It helps to be flexible: disordered proteins in biological stress response

Imagine you are working on a project with a large group of people, all with different personalities and responsibilities. Your group was just informed that something important to the progress of the project went terribly wrong. Some people in the group start to panic, which causes other people to panic. There is no defined leader for this group project but you tend to take the lead during stressful times, so you quickly step up to the plate. You know that to get this project back on track, you first need to calm everyone down so that they can refocus on the tasks at hand.

Now try to imagine that instead of people, you and your group are large molecules composed of long chains of amino acids, a.k.a. proteins, and the group project is maintaining the life of your cell.

Much like a dollar bill must undergo many intricate folds to become an origami elephant, chains of amino acids must go through several steps to form a well-folded protein. Top image created by Chris Pielak

Proteins make up many important biological structures (such as hair, nails, and connective tissues) and carry out most chemical reactions in cells (such as converting food into energy or light into sight). For a long time it was thought  that proteins only function once they have “folded” into a highly-ordered shape, similar to how a flat sheet of paper folds into a smile-inducing origami elephant. The unique shape of a protein is dictated by chemical interactions between the amino acids that make up the protein as well as interactions between the protein and water. When drastic changes take place in the environment of the protein (i.e. during cellular stresses such as extreme heat, dehydration, or acidification), these important interactions are disrupted, which can cause proteins that are usually well-folded to temporarily unfold and become inactive. If such a protein remains unfolded for too long, temporary inactivity can become permanent as the protein becomes tangled up with other unfolded proteins in a process known as irreversible aggregation. Under extremely stressful conditions, a significant portion of the proteins in a cell can unfold and irreversibly aggregate, ultimately leading to cell death. So let’s keep all our proteins nicely folded, shall we?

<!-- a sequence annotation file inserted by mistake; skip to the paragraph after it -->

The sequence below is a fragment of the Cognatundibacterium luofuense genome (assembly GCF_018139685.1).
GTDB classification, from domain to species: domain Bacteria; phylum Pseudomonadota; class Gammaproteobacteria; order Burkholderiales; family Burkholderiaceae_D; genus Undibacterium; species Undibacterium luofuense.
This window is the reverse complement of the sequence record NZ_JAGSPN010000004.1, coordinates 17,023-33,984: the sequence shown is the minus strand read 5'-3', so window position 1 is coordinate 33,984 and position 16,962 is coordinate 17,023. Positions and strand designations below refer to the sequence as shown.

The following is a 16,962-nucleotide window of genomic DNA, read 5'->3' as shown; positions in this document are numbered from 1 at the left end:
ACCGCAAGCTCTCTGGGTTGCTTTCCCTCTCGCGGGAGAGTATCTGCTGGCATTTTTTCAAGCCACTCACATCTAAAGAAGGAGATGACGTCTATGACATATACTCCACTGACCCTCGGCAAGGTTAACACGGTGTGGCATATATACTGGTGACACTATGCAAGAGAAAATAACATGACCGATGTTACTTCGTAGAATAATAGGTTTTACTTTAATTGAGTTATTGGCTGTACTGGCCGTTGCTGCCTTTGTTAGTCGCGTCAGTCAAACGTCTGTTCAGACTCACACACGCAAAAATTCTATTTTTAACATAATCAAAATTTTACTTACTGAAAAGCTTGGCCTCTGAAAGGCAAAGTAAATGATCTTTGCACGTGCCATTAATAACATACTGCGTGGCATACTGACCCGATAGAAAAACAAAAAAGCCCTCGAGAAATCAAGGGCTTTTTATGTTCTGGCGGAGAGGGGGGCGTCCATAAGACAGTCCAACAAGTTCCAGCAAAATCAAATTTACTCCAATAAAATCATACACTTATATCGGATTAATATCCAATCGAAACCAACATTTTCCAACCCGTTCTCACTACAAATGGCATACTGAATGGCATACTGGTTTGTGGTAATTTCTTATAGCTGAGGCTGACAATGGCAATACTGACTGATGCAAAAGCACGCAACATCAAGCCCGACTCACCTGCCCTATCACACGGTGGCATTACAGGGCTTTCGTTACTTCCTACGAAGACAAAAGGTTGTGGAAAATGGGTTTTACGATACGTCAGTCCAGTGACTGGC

Not so fast! In the past twenty years, the idea that a protein must be folded to function has been challenged by an up-and-coming group of proteins known as intrinsically disordered proteins (IDPs). As the name suggests, IDPs are defined by a distinct lack of a stable, well-folded structure, much like a single strand of spaghetti in a pot of water.

This cat knows spaghetti makes you feel better when you’re stressed out.

Interestingly, organisms across all domains of life have been shown to use IDPs to deal with environmental stresses. Many of these stress-response IDPs are “conditionally disordered”, meaning they can transition into or out of a more ordered state in response to an environmental cue. Given that IDPs are used to being in an unfolded-like state, it kind of makes sense that they can “survive” many of the environmental stresses that typically well-folded proteins can’t. But besides persisting through stressful times, how do IDPs help cells survive extreme environmental stresses? One emerging hypothesis is that stress-response IDPs work by morphing into a shape that can stick to partially unfolded proteins before irreversible aggregation can occur, thus making it possible for stress-sensitive proteins to refold after the stress goes away. In support of this idea, recent studies showed that the bacterial acid-sensing protein HdeA becomes disordered in acidic conditions, and it is in this disordered state that it can stick to partially unfolded proteins and prevent aggregation. Similar modes of action have been proposed for IDPs involved in heat- and dehydration-response as well.

So, just like you in the hypothetical scenario described at the beginning of this post, some IDPs keep the group project (the life of the cell) on track by pulling aside the easily stressed out group members (highly-ordered, stress-sensitive proteins) and calming them down a bit so that once the stress has subsided, everyone in the group can refold and get back to work.

Peer edited by Giehae Choi.

Follow us on social media and never miss an article: